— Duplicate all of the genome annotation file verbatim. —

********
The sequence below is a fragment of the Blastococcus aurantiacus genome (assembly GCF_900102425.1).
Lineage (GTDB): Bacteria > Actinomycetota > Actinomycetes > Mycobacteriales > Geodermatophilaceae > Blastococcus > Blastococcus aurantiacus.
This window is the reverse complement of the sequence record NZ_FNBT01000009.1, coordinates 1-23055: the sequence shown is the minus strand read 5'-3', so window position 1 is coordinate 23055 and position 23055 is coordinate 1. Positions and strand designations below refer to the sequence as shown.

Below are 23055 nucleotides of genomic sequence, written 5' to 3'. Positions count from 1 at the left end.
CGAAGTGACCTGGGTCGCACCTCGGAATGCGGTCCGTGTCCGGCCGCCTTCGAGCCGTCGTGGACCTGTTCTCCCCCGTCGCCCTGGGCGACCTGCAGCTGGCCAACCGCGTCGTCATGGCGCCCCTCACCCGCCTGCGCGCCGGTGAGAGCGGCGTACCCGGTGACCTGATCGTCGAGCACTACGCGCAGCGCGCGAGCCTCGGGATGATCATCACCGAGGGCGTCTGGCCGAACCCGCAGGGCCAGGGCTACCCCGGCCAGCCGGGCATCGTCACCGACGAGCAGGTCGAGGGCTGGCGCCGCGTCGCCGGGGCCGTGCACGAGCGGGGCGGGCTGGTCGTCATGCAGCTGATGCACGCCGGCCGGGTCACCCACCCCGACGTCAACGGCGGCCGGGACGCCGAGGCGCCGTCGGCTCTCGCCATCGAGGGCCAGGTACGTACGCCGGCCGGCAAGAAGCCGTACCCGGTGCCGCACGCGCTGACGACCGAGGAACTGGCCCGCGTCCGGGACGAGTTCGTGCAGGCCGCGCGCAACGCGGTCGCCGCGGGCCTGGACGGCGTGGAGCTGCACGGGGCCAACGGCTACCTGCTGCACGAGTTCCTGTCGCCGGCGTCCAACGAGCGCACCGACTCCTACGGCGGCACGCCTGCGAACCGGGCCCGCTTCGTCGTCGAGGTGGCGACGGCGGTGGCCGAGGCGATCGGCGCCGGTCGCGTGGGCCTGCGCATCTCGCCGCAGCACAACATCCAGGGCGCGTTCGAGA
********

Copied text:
The sequence below is a fragment of the Blastococcus aurantiacus genome (assembly GCF_900102425.1).
Lineage (GTDB): Bacteria > Actinomycetota > Actinomycetes > Mycobacteriales > Geodermatophilaceae > Blastococcus > Blastococcus aurantiacus.
This window is the reverse complement of the sequence record NZ_FNBT01000009.1, coordinates 1-23055: the sequence shown is the minus strand read 5'-3', so window position 1 is coordinate 23055 and position 23055 is coordinate 1. Positions and strand designations below refer to the sequence as shown.

Below are 23055 nucleotides of genomic sequence, written 5' to 3'. Positions count from 1 at the left end.
CGAAGTGACCTGGGTCGCACCTCGGAATGCGGTCCGTGTCCGGCCGCCTTCGAGCCGTCGTGGACCTGTTCTCCCCCGTCGCCCTGGGCGACCTGCAGCTGGCCAACCGCGTCGTCATGGCGCCCCTCACCCGCCTGCGCGCCGGTGAGAGCGGCGTACCCGGTGACCTGATCGTCGAGCACTACGCGCAGCGCGCGAGCCTCGGGATGATCATCACCGAGGGCGTCTGGCCGAACCCGCAGGGCCAGGGCTACCCCGGCCAGCCGGGCATCGTCACCGACGAGCAGGTCGAGGGCTGGCGCCGCGTCGCCGGGGCCGTGCACGAGCGGGGCGGGCTGGTCGTCATGCAGCTGATGCACGCCGGCCGGGTCACCCACCCCGACGTCAACGGCGGCCGGGACGCCGAGGCGCCGTCGGCTCTCGCCATCGAGGGCCAGGTACGTACGCCGGCCGGCAAGAAGCCGTACCCGGTGCCGCACGCGCTGACGACCGAGGAACTGGCCCGCGTCCGGGACGAGTTCGTGCAGGCCGCGCGCAACGCGGTCGCCGCGGGCCTGGACGGCGTGGAGCTGCACGGGGCCAACGGCTACCTGCTGCACGAGTTCCTGTCGCCGGCGTCCAACGAGCGCACCGACTCCTACGGCGGCACGCCTGCGAACCGGGCCCGCTTCGTCGTCGAGGTGGCGACGGCGGTGGCCGAGGCGATCGGCGCCGGTCGCGTGGGCCTGCGCATCTCGCCGCAGCACAACATCCAGGGCGCGTTCGAGA